The Psalms

“The Good Shepard”
Henry Ossawa-Tanner (1859-1937)

The Psalms

The other day, and night, I was having a

dark night of the soul.

It was about A Good Look at Evil again, and the recurrent struggle to get my book shown correctly on Amazon.  My patient readers will recall that, although Wipf & Stock’s expanded paperback edition had a pub date of February 2018, Amazon at first featured, more prominently — and sometimes exclusively — the shorter, hardback Temple U Press edition of years ago.

To correct this error, I had pressed my editors at Wipf & Stock endlessly to prevail on Amazon, pressed them without letup, going way outside my comfort zone to do it.  By the time we left for California, it appeared that the whole problem was finally cured.

I was just about to email my editor to thank him, when I thought to check Amazon one last time.  Et voila!  To my bottomless horror, the problem was B-A-C-K!

Actually, as one of my great research helpers pointed out the next morning, I’d been using the wrong procedure.  The seeming relapse was not one.  But all during the first day of our return and the long, dark first night back, I could see no way out of the maze.  It seemed I had tried everything.  Nothing worked.

We don’t talk politics on this site, so ordinarily, I wouldn’t go there.  But the example that comes to mind is from the pre-presidential career of Donald Trump.  I have the story from an English friend.  Since nobody, not even Trump’s staunchest supporters, thinks him an embodiment of the virtues, no one should take offense.

The story goes that he went up to Scotland to buy a golf course, browbeating and cajoling the locals into selling their properties to make way for it.  At last, he had all the acreage he needed save for a plot of land on which lived a Scottish widow woman, stalwartly holding out.  Possibly her home, which included a waterfront view, had been in her family for generations.  When he could not break her will, he bought the shore strip and erected a barrier on it high enough to close off her waterfront view.

Anyway, that’s how I felt.  Like that widow woman.  Completely blocked.  I had the book, but nobody could see it.  The way the widow woman had her house, but was walled up inside it.

When that’s how you feel, finding “a good book” to read at bedtime is of no interest.  What could a good book tell me?  Good for what?

Some months back, Christian friends had told me that I should read the psalms before turning lights out.  Yeah, I know, but they had leaned forward to say it earnestly, as if it were a packet of letters addressed to me in particular.

Well, I thought, when all else fails …  I’d never really read them sequentially and recalled an orphan in Jane Eyre being admonished by a pompous philanthropist to read the psalms and  answering — with  impudent frankness — that she found them “boring.”

On the other hand, what the heck.  I had no interest in another “interesting” book.  Jerry has a King James Version upstairs.  That seemed about right for my purposes.  I had no inclination to read a translation with a closer match between words in Hebrew and  English.  My father could read the Hebrew all right but, born and raised in Louisville, Kentucky, he used the King James in English, finding its rhythm, significance and weight equivalent to the original, as the modern, more literal translations were not.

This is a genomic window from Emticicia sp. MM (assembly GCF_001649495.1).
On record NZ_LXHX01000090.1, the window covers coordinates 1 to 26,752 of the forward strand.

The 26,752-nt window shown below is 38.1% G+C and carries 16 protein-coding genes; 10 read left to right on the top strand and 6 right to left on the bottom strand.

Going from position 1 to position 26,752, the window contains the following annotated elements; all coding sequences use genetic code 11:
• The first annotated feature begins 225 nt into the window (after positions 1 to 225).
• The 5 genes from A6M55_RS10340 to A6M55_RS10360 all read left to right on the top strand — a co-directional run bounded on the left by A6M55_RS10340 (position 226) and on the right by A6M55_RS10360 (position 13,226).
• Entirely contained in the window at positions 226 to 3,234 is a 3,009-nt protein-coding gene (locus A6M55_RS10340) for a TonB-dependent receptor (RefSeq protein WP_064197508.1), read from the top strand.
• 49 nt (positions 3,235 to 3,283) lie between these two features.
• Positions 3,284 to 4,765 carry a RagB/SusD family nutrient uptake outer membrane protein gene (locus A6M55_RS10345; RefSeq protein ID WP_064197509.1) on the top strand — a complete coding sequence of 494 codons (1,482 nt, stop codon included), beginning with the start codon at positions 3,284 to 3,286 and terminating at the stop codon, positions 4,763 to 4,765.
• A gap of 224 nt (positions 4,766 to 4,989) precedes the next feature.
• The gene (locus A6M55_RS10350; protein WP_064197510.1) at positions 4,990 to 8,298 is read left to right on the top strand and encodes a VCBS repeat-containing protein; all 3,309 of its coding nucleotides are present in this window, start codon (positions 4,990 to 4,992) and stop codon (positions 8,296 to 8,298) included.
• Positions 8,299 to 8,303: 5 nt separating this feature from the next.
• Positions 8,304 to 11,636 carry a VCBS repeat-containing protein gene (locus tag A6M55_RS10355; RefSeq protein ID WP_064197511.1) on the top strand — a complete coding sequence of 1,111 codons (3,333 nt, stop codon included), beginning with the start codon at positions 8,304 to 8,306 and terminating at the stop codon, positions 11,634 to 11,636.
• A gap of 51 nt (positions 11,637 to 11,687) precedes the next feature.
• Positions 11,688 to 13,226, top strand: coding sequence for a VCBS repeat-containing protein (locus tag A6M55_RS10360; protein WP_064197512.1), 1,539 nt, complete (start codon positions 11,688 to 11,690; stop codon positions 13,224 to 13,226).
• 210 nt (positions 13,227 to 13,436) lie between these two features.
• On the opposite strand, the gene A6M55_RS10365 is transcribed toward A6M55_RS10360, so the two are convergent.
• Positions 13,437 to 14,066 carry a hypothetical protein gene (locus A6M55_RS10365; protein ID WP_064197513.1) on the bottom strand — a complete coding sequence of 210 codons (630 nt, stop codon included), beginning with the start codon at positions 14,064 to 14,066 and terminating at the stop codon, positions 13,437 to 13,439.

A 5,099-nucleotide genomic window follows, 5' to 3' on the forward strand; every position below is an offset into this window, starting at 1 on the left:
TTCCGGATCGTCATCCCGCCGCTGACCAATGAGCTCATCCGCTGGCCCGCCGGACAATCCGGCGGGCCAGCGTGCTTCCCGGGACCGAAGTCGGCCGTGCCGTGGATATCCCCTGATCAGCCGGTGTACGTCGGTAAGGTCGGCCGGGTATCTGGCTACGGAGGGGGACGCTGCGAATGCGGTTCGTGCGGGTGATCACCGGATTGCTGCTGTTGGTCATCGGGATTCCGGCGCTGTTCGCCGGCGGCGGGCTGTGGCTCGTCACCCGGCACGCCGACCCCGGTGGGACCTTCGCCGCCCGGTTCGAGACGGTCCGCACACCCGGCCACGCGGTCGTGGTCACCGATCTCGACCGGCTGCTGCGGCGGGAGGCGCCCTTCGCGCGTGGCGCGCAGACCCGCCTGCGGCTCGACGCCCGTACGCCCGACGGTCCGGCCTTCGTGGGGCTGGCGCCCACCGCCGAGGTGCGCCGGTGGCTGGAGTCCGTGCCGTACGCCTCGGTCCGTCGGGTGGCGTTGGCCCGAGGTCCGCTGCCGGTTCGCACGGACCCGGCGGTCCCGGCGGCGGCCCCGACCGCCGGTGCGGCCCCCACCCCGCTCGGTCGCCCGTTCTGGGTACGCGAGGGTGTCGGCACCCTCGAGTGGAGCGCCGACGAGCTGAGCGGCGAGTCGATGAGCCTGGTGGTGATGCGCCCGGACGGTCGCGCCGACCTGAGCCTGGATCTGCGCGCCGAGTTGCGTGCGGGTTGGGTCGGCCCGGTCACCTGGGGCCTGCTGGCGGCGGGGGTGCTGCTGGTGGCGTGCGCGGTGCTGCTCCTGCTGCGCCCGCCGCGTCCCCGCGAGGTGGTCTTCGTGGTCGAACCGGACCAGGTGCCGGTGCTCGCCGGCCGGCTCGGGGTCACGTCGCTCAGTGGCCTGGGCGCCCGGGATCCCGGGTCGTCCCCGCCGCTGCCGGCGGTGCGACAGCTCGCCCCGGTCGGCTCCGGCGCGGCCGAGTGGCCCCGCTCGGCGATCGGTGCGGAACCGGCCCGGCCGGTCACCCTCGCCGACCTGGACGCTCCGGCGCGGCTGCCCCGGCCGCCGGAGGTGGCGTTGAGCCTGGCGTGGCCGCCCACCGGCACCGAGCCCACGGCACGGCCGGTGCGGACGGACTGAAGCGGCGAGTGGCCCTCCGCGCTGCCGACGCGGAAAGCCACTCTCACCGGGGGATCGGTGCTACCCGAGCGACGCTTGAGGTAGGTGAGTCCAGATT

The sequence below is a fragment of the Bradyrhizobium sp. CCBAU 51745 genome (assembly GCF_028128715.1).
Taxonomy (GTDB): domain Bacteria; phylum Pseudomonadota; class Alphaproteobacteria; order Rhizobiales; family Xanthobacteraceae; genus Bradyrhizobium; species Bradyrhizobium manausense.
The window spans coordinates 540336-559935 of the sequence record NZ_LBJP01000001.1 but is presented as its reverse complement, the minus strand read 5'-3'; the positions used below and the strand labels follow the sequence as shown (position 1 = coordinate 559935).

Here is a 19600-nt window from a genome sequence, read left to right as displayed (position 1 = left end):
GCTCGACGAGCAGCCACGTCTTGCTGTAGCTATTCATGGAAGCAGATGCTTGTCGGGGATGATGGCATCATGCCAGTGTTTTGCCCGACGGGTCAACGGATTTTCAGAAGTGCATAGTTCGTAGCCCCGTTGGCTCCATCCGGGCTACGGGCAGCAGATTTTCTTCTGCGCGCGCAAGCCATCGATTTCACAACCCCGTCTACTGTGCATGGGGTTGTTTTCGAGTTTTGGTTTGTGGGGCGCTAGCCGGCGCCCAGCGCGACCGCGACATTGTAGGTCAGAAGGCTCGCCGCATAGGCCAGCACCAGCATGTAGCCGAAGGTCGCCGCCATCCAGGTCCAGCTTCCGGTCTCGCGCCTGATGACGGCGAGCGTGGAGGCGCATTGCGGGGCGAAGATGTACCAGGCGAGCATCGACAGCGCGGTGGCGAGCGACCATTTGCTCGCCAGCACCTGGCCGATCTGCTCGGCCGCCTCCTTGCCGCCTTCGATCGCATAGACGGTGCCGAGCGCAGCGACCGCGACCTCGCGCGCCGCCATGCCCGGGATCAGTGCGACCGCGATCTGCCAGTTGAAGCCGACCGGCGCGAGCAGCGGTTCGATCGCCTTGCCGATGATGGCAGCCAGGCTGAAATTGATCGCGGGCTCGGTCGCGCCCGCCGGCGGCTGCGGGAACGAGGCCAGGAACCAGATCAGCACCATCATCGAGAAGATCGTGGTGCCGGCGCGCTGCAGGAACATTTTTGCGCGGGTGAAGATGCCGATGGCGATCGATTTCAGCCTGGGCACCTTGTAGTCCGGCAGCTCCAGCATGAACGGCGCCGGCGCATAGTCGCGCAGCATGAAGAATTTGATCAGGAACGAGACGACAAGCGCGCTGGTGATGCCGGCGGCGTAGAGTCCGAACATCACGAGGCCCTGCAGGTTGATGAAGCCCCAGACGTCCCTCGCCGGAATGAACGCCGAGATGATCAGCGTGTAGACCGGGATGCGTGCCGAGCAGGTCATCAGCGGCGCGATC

I started reading the psalms.  The effect was startling to me.  In three thousand or so years, nothing has changed.  We are still in the same human condition!  We still go through the dark times feeling abandoned, overwhelmed, like a drowning person.  We press to our hearts an invisible God – it’s the strangest thing! – and speak to Him heart to heart with nothing held back because – where? behind what? — would we hide it?

That the civilization we English speakers inherited is threaded through and through with the language of the psalms is an exciting fact.  As information, I’d known the fact, but had not previously come up against it as an encounter.  The last words of Jesus,

Eli, Eli, lama sabachthani?

My God, my God, why hast thou forsaken me?

are the first words of Psalm 22.  So many of the familiar words we speak are likewise quotations from the same source.

The unconcealedness, the truth that we greatly care about ourselves – we are not above it, not detached, not sublimated, not about to be someone else – is what shines forth.  The God one turns to because, What else is there?, the person who turns thither because, Who else can do it? – are wholly recognizable:

long lost intimates.

About Abigail

Abigail Rosenthal is Professor Emerita of Philosophy, Brooklyn College of CUNY. She is the author of A Good Look at Evil, a Pulitzer Prize nominee, now available in an expanded, revised second edition and as an audiobook. Its thesis is that good people try to live out their stories while evil people aim to mess up good people’s stories. Her next book, Confessions of a Young Philosopher, forthcoming and illustrated, provides multiple illustrations from her own life. She writes a weekly column for her blog, “Dear Abbie: The Non-Advice Column” ( where she explains why women's lives are highly interesting. She’s the editor of the posthumously published Consolations of Philosophy: Hobbes’s Secret; Spinoza’s Way by her father, Henry M. Rosenthal. Some of her articles can be accessed at . She is married to Jerry L. Martin, also a philosopher. They live in Bucks County, Pennsylvania.
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